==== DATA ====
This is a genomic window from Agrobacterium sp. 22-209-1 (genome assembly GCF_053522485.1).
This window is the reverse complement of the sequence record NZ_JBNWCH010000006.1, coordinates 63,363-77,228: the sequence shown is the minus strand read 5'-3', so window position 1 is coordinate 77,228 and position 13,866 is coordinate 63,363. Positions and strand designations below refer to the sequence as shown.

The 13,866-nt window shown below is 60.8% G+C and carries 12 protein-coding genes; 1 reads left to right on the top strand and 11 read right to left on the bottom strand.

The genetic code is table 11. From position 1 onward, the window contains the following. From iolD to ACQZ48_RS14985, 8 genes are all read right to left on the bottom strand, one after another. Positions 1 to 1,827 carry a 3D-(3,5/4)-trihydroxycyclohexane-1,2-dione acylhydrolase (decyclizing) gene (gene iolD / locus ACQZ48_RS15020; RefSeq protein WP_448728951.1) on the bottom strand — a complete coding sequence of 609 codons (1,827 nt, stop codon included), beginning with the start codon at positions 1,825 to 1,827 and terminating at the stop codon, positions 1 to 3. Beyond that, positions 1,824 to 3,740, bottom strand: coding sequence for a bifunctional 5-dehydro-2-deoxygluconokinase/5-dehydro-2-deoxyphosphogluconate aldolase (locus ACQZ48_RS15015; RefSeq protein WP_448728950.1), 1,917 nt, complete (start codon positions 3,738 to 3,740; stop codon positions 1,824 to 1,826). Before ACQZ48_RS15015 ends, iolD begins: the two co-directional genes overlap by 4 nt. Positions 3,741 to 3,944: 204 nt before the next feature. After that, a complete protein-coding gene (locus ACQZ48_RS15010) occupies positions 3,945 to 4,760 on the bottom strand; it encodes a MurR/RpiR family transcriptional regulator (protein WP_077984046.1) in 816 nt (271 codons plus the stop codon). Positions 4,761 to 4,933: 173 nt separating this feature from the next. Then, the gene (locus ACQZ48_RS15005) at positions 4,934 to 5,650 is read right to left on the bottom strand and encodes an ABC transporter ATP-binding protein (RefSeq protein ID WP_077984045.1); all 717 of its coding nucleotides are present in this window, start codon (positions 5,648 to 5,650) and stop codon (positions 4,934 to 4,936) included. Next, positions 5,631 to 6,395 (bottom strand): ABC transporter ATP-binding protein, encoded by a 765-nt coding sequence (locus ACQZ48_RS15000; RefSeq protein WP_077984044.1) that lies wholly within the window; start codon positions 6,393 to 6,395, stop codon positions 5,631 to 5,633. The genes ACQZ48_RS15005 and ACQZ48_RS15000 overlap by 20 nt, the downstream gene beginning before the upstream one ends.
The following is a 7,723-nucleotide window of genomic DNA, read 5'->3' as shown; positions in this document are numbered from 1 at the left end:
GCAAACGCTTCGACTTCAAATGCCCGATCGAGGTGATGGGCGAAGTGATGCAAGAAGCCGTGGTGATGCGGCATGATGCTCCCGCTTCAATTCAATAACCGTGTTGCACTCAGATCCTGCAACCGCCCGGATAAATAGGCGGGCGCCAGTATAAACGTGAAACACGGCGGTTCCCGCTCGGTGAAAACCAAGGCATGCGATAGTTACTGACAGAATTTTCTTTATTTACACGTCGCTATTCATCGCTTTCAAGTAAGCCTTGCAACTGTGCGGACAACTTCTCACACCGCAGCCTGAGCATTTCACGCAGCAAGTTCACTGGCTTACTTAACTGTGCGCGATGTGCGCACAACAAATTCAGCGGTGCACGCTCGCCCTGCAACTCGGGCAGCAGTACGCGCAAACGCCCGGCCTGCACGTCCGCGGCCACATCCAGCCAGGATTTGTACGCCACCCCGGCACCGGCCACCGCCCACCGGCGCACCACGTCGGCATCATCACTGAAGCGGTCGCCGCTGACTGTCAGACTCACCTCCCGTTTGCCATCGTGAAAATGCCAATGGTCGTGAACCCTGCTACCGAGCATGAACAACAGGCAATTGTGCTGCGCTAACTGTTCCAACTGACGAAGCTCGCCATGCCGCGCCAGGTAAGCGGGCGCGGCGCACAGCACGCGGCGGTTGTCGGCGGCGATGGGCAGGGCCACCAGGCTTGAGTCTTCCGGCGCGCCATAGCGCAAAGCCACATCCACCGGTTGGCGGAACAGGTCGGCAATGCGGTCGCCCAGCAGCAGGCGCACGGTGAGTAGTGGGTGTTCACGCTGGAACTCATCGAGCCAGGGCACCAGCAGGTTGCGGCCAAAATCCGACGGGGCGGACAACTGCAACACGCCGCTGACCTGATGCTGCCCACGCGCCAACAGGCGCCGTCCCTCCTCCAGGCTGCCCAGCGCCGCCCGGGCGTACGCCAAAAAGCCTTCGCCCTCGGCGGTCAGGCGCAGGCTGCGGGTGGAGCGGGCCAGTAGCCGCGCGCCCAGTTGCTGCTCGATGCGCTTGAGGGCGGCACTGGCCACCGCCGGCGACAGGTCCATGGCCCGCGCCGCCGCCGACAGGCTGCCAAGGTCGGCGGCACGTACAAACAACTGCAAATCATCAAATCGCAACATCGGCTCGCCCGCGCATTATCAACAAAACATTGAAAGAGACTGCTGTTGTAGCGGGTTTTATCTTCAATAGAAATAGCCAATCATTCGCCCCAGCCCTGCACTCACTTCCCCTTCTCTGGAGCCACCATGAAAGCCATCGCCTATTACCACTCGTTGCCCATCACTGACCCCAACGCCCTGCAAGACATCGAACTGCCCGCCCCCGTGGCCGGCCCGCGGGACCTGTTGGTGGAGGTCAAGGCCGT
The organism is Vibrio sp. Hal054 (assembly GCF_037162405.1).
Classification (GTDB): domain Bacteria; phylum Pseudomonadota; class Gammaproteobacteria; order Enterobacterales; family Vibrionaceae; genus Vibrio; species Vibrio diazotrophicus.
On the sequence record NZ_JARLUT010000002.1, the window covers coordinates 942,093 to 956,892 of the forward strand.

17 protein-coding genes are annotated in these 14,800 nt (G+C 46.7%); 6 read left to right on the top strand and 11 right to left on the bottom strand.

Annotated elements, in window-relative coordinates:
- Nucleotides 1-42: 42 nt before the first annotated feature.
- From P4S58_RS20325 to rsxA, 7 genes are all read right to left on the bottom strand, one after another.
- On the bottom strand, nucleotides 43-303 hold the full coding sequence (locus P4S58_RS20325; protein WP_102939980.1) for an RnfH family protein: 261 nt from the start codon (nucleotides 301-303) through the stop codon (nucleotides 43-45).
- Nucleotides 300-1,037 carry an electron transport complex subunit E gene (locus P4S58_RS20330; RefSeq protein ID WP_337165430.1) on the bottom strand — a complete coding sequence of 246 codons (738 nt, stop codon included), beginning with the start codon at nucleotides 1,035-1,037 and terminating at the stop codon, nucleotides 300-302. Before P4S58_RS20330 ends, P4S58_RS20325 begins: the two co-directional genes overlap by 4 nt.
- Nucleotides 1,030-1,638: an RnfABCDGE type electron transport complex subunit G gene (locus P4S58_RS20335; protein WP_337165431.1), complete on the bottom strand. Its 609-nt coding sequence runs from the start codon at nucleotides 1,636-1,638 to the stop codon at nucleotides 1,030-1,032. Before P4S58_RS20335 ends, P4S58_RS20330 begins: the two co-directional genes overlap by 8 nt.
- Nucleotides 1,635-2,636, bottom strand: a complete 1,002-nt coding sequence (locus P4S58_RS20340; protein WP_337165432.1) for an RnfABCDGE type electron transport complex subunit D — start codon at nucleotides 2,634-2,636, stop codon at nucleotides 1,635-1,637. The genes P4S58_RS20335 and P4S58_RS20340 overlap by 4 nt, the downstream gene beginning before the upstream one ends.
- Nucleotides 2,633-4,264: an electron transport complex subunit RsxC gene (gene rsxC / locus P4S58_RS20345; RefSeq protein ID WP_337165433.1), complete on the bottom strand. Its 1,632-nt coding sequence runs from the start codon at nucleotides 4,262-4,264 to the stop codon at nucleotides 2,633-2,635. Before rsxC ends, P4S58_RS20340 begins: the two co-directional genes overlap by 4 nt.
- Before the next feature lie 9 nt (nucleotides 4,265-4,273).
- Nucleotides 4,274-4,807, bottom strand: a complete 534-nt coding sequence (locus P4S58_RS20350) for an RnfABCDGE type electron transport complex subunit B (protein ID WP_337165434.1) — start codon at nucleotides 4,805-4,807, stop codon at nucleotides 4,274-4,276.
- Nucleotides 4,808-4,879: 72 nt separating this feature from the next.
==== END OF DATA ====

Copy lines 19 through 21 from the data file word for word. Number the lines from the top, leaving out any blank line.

- Before the next feature lie 9 nt (nucleotides 4,265-4,273).
- Nucleotides 4,274-4,807, bottom strand: a complete 534-nt coding sequence (locus P4S58_RS20350) for an RnfABCDGE type electron transport complex subunit B (protein ID WP_337165434.1) — start codon at nucleotides 4,805-4,807, stop codon at nucleotides 4,274-4,276.
- Nucleotides 4,808-4,879: 72 nt separating this feature from the next.